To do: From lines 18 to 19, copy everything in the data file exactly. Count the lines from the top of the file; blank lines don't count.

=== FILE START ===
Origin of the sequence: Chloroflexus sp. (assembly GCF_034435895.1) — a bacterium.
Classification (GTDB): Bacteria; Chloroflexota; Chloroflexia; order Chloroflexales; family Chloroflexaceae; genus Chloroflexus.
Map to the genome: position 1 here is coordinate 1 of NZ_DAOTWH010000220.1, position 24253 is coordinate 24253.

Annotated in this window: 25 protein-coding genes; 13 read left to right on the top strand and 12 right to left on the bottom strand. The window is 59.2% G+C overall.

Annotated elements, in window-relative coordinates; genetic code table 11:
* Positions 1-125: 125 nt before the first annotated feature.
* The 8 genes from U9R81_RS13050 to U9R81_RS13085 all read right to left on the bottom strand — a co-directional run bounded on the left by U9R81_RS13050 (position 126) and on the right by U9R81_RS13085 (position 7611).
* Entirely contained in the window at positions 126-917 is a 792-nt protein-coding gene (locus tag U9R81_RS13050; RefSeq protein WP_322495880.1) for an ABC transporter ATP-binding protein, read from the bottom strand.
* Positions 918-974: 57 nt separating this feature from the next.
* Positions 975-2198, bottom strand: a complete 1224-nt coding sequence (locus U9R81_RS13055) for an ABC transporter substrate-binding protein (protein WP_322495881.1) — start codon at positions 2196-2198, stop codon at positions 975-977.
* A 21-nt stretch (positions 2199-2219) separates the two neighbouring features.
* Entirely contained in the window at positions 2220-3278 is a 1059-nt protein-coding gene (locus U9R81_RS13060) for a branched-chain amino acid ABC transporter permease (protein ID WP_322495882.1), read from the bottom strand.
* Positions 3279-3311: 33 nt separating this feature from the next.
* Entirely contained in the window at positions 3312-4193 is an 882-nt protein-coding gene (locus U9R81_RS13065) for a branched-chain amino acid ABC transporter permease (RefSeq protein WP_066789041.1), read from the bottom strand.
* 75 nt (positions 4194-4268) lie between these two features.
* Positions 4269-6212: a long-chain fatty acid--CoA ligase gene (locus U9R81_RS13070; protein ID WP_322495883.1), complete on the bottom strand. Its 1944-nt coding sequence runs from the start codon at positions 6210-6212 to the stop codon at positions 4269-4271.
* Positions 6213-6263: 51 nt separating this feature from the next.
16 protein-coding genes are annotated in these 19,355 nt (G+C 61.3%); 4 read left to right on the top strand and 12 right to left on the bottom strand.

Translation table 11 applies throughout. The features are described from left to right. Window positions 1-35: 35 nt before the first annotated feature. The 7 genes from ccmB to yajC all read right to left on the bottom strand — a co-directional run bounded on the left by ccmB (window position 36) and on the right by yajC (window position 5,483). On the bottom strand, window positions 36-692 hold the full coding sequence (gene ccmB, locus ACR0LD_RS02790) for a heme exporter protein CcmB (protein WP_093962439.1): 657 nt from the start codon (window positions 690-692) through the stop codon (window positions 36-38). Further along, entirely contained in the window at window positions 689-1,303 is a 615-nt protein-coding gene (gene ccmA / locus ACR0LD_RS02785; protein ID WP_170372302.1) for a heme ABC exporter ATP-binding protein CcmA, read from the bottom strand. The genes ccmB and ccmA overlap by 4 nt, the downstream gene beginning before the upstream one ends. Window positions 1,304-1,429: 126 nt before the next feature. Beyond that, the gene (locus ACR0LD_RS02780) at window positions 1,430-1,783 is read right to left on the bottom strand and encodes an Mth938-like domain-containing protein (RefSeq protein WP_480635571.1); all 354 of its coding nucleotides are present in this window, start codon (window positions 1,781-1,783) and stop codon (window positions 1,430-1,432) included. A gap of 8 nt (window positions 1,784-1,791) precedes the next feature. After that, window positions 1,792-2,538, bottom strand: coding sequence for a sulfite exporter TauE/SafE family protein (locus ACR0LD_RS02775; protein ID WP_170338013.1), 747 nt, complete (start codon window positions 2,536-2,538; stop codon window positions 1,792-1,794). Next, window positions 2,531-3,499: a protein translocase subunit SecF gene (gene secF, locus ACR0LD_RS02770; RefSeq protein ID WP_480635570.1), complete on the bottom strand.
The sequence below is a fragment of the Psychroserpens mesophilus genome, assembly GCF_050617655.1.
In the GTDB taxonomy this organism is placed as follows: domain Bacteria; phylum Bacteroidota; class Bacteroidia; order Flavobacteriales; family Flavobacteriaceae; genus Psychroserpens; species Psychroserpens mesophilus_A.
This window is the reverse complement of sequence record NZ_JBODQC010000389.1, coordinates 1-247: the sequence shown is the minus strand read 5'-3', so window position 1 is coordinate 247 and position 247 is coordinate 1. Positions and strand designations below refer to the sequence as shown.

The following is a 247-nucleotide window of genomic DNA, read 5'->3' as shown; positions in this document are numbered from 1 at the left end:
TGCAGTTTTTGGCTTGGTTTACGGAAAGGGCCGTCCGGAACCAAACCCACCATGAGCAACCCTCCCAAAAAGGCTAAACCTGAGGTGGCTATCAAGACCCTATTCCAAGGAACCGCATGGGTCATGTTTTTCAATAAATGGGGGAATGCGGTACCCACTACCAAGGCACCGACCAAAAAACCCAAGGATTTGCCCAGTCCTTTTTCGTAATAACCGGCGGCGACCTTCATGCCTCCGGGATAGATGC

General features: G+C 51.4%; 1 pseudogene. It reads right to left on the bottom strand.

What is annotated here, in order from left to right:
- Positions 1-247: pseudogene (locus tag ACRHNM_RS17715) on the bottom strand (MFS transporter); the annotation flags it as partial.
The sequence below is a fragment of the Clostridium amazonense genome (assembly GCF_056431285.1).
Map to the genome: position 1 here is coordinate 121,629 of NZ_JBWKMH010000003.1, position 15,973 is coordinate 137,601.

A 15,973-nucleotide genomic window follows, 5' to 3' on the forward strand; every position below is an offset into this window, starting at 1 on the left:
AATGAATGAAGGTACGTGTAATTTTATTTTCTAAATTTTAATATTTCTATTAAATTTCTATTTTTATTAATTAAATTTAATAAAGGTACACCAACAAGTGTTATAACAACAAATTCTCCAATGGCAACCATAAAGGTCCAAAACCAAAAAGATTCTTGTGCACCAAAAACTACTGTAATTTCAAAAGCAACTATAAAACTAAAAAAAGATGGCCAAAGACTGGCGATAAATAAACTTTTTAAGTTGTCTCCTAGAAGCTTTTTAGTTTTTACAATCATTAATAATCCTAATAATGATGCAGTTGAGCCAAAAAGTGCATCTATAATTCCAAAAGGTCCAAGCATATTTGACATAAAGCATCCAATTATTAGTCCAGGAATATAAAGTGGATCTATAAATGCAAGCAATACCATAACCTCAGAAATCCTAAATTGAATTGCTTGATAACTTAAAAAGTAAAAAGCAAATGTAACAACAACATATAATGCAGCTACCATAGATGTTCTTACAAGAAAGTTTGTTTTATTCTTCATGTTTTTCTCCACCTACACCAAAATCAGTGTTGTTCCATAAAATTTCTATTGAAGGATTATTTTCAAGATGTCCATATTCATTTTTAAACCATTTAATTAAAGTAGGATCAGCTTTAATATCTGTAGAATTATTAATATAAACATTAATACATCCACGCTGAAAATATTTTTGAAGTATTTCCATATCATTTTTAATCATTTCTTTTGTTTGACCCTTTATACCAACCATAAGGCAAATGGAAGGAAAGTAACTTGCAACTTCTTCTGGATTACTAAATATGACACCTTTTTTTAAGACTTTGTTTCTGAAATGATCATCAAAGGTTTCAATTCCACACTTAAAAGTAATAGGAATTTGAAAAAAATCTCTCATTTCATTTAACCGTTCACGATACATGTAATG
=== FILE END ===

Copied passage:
16 protein-coding genes are annotated in these 19,355 nt (G+C 61.3%); 4 read left to right on the top strand and 12 right to left on the bottom strand.

Translation table 11 applies throughout. The features are described from left to right. Window positions 1-35: 35 nt before the first annotated feature. The 7 genes from ccmB to yajC all read right to left on the bottom strand — a co-directional run bounded on the left by ccmB (window position 36) and on the right by yajC (window position 5,483). On the bottom strand, window positions 36-692 hold the full coding sequence (gene ccmB, locus ACR0LD_RS02790) for a heme exporter protein CcmB (protein WP_093962439.1): 657 nt from the start codon (window positions 690-692) through the stop codon (window positions 36-38). Further along, entirely contained in the window at window positions 689-1,303 is a 615-nt protein-coding gene (gene ccmA / locus ACR0LD_RS02785; protein ID WP_170372302.1) for a heme ABC exporter ATP-binding protein CcmA, read from the bottom strand. The genes ccmB and ccmA overlap by 4 nt, the downstream gene beginning before the upstream one ends. Window positions 1,304-1,429: 126 nt before the next feature. Beyond that, the gene (locus ACR0LD_RS02780) at window positions 1,430-1,783 is read right to left on the bottom strand and encodes an Mth938-like domain-containing protein (RefSeq protein WP_480635571.1); all 354 of its coding nucleotides are present in this window, start codon (window positions 1,781-1,783) and stop codon (window positions 1,430-1,432) included. A gap of 8 nt (window positions 1,784-1,791) precedes the next feature. After that, window positions 1,792-2,538, bottom strand: coding sequence for a sulfite exporter TauE/SafE family protein (locus ACR0LD_RS02775; protein ID WP_170338013.1), 747 nt, complete (start codon window positions 2,536-2,538; stop codon window positions 1,792-1,794). Next, window positions 2,531-3,499: a protein translocase subunit SecF gene (gene secF, locus ACR0LD_RS02770; RefSeq protein ID WP_480635570.1), complete on the bottom strand.